Autumn delights - our rosehips and a pumpkin gifted to us from a friend's veggie patch

A short wander down our road there are a glut of bright red rosehips seemingly exploding out of the hedgerow. Unfortunately they’re down the ditch a fair way and encased in blackberry brambles, but it has not deterred me from having a go at harvesting them. Having read recently that rosehips contain between 20 to 40 times the vitamin c of oranges, I have been determined to produce something both delicious and capable of deterring winter time colds and flus from them.

The kids weren’t keen on helping much – the roses were prickly, and there was none of the instant gratification of blackberry and blueberry picking that they enjoy so much. This jelly should compensate them for their efforts though – especially if I make scones for them to smother it on!

 Rosehip and apple jelly

Ingredients:

1 kilogram of apples (windfall apples are fine)

45ogr rosehips

sugar

The rosehips after being pulverised

Method:

Cut up apples into quarters. You can leave the pips in, just cut out any bruises etc. Cover in pan with enough water to just cover them, then add another 300ml of water. Boil until apples turn to mash.

Meanwhile, pulverise rosehips in a food processor or similar. When apple has turned into mash, add puliverised rosehips and boil for another 10 minutes. Leave to cool for 10 more minutes.

Place combined mixture into a scalded jelly bag or muslin, and suspend overnight to catch juices.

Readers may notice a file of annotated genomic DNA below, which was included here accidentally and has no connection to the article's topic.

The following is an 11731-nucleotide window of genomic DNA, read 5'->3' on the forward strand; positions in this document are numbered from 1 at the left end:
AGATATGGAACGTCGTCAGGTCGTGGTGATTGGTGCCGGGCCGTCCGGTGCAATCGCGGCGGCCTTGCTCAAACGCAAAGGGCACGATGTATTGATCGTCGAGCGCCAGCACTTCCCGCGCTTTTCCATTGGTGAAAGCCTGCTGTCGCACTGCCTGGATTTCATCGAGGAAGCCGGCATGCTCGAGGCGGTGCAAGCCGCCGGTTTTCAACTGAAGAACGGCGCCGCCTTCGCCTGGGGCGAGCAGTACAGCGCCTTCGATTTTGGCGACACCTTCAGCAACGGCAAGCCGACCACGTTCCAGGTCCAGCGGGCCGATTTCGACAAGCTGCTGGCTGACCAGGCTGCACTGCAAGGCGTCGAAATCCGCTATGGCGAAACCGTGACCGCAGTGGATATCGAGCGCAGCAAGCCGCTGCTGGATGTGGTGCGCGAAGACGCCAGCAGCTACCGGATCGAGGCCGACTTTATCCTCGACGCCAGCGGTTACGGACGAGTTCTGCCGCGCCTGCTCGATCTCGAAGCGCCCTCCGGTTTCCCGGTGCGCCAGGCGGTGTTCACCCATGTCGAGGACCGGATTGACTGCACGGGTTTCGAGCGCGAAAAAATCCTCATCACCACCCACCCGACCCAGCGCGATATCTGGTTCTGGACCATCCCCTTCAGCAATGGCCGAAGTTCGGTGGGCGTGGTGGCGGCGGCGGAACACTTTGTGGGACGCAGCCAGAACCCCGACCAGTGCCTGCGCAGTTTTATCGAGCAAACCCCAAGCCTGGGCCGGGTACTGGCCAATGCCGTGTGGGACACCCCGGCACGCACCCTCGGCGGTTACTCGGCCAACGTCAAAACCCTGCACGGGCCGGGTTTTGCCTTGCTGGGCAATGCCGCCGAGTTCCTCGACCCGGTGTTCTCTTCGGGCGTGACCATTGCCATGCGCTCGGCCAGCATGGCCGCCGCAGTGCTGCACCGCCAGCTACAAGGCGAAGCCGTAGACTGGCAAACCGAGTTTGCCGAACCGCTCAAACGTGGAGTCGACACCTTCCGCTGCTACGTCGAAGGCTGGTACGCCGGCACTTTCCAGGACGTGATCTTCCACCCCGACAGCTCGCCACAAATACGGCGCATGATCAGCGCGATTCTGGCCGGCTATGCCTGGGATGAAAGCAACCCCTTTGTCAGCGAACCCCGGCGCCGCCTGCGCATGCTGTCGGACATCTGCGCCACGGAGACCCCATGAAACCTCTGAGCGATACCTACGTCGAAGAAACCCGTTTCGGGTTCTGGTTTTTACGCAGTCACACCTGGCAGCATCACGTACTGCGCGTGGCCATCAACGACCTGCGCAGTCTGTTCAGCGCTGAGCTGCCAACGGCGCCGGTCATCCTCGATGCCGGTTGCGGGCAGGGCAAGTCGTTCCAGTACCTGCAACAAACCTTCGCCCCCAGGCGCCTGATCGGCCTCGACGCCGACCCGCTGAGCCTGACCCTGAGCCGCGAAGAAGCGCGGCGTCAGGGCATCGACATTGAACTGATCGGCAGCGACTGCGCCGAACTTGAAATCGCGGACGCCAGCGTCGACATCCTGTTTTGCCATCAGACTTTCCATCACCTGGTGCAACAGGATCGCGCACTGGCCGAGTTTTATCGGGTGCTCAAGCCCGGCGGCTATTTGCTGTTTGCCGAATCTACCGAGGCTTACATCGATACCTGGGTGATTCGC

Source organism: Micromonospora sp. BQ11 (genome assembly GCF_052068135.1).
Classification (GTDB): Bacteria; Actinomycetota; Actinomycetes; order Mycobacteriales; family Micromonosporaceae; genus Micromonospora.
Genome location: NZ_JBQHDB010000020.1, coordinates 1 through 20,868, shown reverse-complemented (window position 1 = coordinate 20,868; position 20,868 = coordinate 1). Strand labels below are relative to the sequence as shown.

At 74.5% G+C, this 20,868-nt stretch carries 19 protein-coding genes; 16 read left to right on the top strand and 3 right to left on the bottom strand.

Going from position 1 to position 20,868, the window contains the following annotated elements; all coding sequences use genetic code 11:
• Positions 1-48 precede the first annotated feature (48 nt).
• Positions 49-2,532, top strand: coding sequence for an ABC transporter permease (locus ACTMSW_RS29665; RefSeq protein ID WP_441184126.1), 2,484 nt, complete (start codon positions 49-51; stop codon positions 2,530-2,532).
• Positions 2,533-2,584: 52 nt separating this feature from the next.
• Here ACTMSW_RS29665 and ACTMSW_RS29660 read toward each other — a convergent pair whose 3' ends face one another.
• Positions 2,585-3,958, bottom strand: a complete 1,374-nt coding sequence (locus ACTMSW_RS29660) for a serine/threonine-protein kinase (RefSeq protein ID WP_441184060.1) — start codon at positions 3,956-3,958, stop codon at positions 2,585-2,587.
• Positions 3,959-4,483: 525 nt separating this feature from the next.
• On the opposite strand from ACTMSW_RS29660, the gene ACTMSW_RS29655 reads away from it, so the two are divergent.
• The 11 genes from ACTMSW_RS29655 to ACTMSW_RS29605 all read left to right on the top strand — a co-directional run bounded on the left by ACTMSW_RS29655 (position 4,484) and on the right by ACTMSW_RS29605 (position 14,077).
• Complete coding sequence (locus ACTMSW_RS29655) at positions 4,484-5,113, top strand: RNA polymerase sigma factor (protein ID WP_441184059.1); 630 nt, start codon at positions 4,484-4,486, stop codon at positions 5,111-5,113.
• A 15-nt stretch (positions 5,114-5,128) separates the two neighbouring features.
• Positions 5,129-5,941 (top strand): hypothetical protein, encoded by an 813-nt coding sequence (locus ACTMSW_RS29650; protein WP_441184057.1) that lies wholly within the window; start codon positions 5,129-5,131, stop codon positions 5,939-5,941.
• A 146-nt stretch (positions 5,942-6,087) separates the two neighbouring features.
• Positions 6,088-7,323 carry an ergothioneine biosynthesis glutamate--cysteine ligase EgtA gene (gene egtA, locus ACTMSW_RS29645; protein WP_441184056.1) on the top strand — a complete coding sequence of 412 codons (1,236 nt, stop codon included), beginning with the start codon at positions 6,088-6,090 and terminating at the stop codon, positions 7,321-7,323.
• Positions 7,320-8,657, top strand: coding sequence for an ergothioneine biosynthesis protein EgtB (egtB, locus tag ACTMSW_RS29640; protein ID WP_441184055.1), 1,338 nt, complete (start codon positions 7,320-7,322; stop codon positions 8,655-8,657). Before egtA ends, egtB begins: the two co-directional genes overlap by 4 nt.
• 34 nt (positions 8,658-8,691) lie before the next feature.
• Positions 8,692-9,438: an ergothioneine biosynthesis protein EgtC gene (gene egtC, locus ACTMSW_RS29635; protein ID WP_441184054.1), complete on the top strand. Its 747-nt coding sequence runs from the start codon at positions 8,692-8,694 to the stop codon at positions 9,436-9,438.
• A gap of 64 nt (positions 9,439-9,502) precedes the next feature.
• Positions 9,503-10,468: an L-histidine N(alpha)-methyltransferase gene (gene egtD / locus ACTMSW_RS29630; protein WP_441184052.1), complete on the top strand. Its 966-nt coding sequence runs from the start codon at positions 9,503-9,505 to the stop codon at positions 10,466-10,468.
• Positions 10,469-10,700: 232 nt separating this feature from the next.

The mash slowly dripping into the jelly bag (leave overnight)

Measure the liquid you have collected in your bowl. For every 600ml add 400grams of sugar, and place in pot togher. Cook until you reach 220F/105C (setting point), then decant into warm jars, and seal.

I found this recipe on the river cottage website here. The jelly is the most gorgeous rich amber colour – and it tastes delicious.

I’m thinking I may have to go harvest some more rosehips to make another batch (this recipe made 6 smallish jars).

Rosehip and apple jelly cooling in jars

I think I must be on a bit of a post jelly making high as I’m now full of enthusiasm to get planting suitable varieties of roses for the sole purpose of producing rosehips in our own garden – it seems to me they’d create a great hedging plant, provide a safe place for native birds, and provide for our own home-grown pharmacy.

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